Too. Much. Stuff. Books we will never read, clothes we will never wear, heirlooms we don’t like or use, broken things we will never repair, stacks of papers we are vaguely afraid to throw away, gifts we don’t like but feel guilty about tossing.
It’s high time we lost the weight. It’s not good for us. House Beautiful recently ran a piece on things we hang onto that actually make us unhappy.
I, for one, am over it. In the course of three moves over the past 10 years, I’ve shed about 8,000 pounds. And it feels great.
But that’s not really the point here. This is a practical issue.
Sellers who have too much stuff are frequently unwilling – sometimes literally unable – to deal with clearing out the attic, basement, garage and/or closets. Either the house shows poorly – and thus brings a lower price – or, worse, it never goes on the market at all. I’ve got two potential listings that aren’t yet on the market because the owners are paralyzed by their stuff.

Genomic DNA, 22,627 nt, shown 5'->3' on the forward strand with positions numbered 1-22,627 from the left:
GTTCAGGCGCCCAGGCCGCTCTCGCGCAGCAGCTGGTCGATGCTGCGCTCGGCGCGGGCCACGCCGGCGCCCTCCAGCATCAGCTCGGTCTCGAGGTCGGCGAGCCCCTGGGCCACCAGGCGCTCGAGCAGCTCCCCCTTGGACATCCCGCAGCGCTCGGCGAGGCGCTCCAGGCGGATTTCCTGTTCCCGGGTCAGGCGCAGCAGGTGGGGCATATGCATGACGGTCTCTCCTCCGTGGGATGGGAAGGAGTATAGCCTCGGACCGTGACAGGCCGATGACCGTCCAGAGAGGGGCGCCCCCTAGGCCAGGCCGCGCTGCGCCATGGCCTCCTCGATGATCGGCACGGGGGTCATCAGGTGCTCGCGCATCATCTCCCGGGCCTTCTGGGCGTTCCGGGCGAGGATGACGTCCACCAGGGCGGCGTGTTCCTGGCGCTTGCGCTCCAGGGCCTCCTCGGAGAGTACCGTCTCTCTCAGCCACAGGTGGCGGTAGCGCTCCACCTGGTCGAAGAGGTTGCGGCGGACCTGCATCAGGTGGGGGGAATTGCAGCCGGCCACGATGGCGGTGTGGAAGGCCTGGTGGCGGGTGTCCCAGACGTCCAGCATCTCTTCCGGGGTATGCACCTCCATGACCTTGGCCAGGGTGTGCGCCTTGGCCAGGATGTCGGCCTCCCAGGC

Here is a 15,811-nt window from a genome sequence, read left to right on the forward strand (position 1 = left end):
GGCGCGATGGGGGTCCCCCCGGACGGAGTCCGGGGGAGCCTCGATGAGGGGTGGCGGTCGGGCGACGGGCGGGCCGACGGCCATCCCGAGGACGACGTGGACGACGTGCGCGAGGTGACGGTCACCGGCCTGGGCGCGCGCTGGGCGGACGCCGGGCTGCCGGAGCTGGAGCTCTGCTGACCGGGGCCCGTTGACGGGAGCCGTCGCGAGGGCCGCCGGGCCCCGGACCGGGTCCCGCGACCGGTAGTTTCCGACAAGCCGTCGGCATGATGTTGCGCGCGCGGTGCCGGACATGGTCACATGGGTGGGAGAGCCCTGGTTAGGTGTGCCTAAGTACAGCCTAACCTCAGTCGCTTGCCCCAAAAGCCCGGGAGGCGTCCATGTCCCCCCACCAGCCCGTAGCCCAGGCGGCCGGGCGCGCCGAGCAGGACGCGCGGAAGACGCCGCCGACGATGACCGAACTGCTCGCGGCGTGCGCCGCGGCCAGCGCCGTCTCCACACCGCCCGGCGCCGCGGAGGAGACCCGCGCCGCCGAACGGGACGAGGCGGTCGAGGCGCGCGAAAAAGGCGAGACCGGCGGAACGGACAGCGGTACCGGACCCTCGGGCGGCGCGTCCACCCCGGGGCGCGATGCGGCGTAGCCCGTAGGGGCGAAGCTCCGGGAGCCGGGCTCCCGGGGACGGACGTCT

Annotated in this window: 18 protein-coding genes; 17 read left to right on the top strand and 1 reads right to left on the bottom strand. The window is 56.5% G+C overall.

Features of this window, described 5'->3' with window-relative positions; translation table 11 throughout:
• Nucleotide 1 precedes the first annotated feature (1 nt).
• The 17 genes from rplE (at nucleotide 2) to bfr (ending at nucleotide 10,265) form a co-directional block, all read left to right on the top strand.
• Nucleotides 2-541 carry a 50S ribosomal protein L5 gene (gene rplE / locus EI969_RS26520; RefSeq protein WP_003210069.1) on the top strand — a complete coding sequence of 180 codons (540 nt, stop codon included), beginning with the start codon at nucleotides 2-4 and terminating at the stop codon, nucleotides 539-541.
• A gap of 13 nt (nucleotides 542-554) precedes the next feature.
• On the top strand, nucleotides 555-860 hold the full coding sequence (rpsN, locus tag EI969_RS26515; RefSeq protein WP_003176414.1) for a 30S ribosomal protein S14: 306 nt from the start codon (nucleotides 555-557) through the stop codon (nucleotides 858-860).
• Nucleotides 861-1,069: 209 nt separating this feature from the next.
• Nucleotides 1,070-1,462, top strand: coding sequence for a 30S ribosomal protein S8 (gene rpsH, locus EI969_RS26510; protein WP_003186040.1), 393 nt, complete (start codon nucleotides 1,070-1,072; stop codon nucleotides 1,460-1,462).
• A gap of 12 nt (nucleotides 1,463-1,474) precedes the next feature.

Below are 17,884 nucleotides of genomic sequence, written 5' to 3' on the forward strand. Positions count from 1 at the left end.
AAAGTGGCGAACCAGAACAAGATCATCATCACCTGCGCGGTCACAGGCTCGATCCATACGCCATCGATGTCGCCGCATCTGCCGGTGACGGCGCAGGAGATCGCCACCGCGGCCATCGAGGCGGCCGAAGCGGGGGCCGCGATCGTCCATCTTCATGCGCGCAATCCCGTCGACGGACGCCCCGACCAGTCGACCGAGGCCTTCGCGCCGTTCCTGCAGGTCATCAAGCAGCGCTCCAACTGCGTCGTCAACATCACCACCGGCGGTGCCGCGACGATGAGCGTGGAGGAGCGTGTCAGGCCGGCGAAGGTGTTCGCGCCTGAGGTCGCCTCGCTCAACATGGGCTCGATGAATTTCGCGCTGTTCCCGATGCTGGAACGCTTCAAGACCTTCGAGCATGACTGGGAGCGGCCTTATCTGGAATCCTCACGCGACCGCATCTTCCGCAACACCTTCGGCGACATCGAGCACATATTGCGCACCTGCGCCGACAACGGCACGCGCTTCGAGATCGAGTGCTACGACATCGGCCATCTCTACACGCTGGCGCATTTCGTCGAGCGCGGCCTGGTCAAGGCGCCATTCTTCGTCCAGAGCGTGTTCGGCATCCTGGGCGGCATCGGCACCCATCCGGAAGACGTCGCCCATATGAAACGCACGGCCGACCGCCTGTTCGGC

And this doesn’t begin to address the question of what to do once the house does sell and the new owner actually expects the house to be delivered empty.
The negative effects are at work on the buyer’s side, too.
I’ve had buyers walk away from an otherwise perfectly suitable house because they couldn’t see past all the stuff. I’ve been looking at houses – looking past clutter, decay and ill-advised décor – for 40 years. I can see the house though all the stuff, but many buyers can’t. And they might miss a good deal as a result.
A realtor-friend of mine had a house under contract for buyers but they walked away after the inspection. The 1,500 square foot house was so stuffed with “décor” that it took the inspector five hours, and even then he wasn’t sure he’d been able to see all he needed to.
So, clear it out! Lose the weight! Travel light! It will make you feel better if nothing else – and it could also make your house worth more in the marketplace.
Need help with this? These are just two of many online resources that might help or lead you to hands-on help.